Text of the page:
MRO Magazine

Registration practices of engineering regulator meet standards set by Ontario’s Fairness Commissioner

Toronto, ON -- An audit of the registration practices of Professional Engineers Ontario (PEO) has confirmed the ass...


June 19, 2009
By MRO Magazine

Toronto, ON — An audit of the registration practices of Professional Engineers Ontario (PEO) has confirmed the association’s policies and procedures to be fair, transparent, objective and impartial.


The independent audit was an initiative of the Office of the Fairness Commissioner of Ontario to assess compliance with the Fair Access to Regulated Professions Act by regulated professions in the province. The audit of PEO was conducted by Deloitte and covered the period from July 16, 2007 to July 15, 2008.



“These findings are a testament to the continuous efforts of our team to ensure a smooth application process for all our applicants,” said Kim Allen, P.Eng., CEO and registrar of the PEO.


“I credit the leadership of PEO’s deputy registrar, licensing and registration, Michael Price, P.Eng., the dedicated work of his department staff, along with the more than 200 volunteers involved in PEO’s Academic Requirements, Experience Requirements and Registration committees, for our success in allowing all applicants in Ontario a fair and equal opportunity to obtain their licence.”


PEO’s registration practices were evaluated for overall compliance with the Act against several criteria identified by the Office of the Fairness Commissioner, including:


           information to applicants

           timely decisions and responses

           internal review or appeal

           information on appeal rights

           documentation of qualifications

           assessment of qualifications

           training and

           access to records.


The report is available on PEO’s website at:


Professional Engineers Ontario administers the Professional Engineers Act by licensing Ontario’s 71,500 professional engineers, granting temporary, limited and provisional licences to practise professional engineering, and authorizing businesses to provide engineering services to the public. It sets standards for and regulates engineering in Ontario so that the public interest is served and protected. Rigorously educated, experienced, and committed to a Code of Ethics that puts the public first, licensed professional engineers can be identified by the P.Eng. after their names.


Background statistics


           In 2008, PEO received the highest number of P.Eng. applications (4449) since 1998.


           PEO licensed 2374 professional engineers in 2008, the highest number of first-time P.Eng. licences issued since 1991.


           Approximately one-third of Ontario’s 71,500 engineers were educated outside Canada, reflecting PEO’s continuous efforts to facilitate the licensing of internationally trained professionals, while maintaining high standards to protect the public.


           In May 2007, PEO introduced the Engineering Intern Training Financial Credit Program to encourage engineering graduates and newcomers to Canada to apply for licensure. The program enables eligible graduates of bachelor of engineering programs accredited by the Canadian Engineering Accreditation Board and eligible international engineering graduates with a bachelor of engineering or a bachelor of applied science degree to apply for a professional engineer licence at no cost. They may also be eligible to register in the Engineering Intern Training program for the first year at no cost.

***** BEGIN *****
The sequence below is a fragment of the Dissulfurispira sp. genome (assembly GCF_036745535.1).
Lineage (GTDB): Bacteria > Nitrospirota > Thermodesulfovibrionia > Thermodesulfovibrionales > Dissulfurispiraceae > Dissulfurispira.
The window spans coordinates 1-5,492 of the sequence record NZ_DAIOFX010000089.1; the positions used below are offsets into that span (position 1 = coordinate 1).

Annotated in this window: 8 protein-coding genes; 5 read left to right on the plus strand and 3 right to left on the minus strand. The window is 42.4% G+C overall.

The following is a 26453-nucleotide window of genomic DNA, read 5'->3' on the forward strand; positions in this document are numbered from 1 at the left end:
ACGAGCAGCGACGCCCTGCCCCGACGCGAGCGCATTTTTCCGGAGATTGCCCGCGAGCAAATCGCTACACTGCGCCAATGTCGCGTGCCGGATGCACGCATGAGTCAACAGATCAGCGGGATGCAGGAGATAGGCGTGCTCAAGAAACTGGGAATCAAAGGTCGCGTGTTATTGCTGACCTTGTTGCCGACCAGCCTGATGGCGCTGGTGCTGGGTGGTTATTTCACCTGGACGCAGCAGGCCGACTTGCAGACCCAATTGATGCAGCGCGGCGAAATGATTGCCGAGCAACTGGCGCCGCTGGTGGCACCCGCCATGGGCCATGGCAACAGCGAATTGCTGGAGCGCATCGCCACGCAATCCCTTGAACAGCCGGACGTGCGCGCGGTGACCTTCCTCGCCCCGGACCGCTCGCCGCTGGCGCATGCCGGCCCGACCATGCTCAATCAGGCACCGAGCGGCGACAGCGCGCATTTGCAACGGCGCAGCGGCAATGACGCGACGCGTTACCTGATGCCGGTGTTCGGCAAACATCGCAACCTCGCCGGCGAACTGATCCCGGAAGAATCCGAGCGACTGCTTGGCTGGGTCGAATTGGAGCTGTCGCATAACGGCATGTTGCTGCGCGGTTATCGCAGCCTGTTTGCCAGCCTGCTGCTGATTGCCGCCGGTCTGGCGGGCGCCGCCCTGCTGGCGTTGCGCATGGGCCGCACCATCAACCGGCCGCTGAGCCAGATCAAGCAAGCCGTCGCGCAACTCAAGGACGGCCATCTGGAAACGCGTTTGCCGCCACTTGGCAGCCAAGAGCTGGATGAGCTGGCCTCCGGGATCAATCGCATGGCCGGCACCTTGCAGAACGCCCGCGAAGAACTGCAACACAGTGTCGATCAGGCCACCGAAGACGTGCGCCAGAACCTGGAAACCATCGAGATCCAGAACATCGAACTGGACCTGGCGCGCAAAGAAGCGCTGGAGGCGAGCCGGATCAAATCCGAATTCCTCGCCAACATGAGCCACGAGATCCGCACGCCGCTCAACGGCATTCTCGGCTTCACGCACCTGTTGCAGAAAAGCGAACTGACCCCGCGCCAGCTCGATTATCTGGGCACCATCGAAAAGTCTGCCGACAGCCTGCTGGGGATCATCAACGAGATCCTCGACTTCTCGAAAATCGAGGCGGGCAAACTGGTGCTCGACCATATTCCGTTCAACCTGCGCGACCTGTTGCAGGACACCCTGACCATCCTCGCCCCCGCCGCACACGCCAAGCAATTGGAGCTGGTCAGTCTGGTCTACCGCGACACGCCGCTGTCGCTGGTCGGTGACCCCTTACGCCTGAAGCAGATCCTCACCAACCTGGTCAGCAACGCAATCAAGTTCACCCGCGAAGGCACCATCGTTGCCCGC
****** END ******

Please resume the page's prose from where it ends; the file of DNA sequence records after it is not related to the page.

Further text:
In 2005, for the first-time ever, PEO licensed more international engineering graduates than graduates of a Canadian accredited engineering program, although only 25 per cent of international graduates typically apply for licensure. This feat was accomplished again in 2006 and 2007.


           In its 87-year history, more than half of PEO’s elected presidents were educated and trained outside Canada. A similar percentage of professional engineers educated elsewhere volunteer on PEO committees, including those that assess the academic and experience qualifications of licence applicants.


           To help ensure that immigrants arrive in Ontario with full knowledge of our licensing requirements and a head start, PEO allows prospective immigrants to begin the Ontario P.Eng. licensing process from outside Canada, before they finalize their immigration plans, and to continue the process when they arrive in Ontario.


           In January 2005, the Ministry of Training, Colleges and Universities released Opening Doors – An Investment in Prosperity, which included a scorecard on Ontario regulatory bodies’ progress in enhancing accessibility to their professions for foreign-trained professionals. In that survey, PEO scored at the top of the list of Ontario regulators.


           Since 2000, applicants from over 1000 institutions world-wide have been granted licences by PEO.


           To help international engineering graduates obtain experience for licensure, PEO grants provisional licences to applicants who have met all the requirements for licensing as professional engineers except the required 12 months work experience under a Canadian professional engineer.


           A licence is not required for engineering employment in Ontario, so long as a licensed professional engineer supervises and is responsible for the work.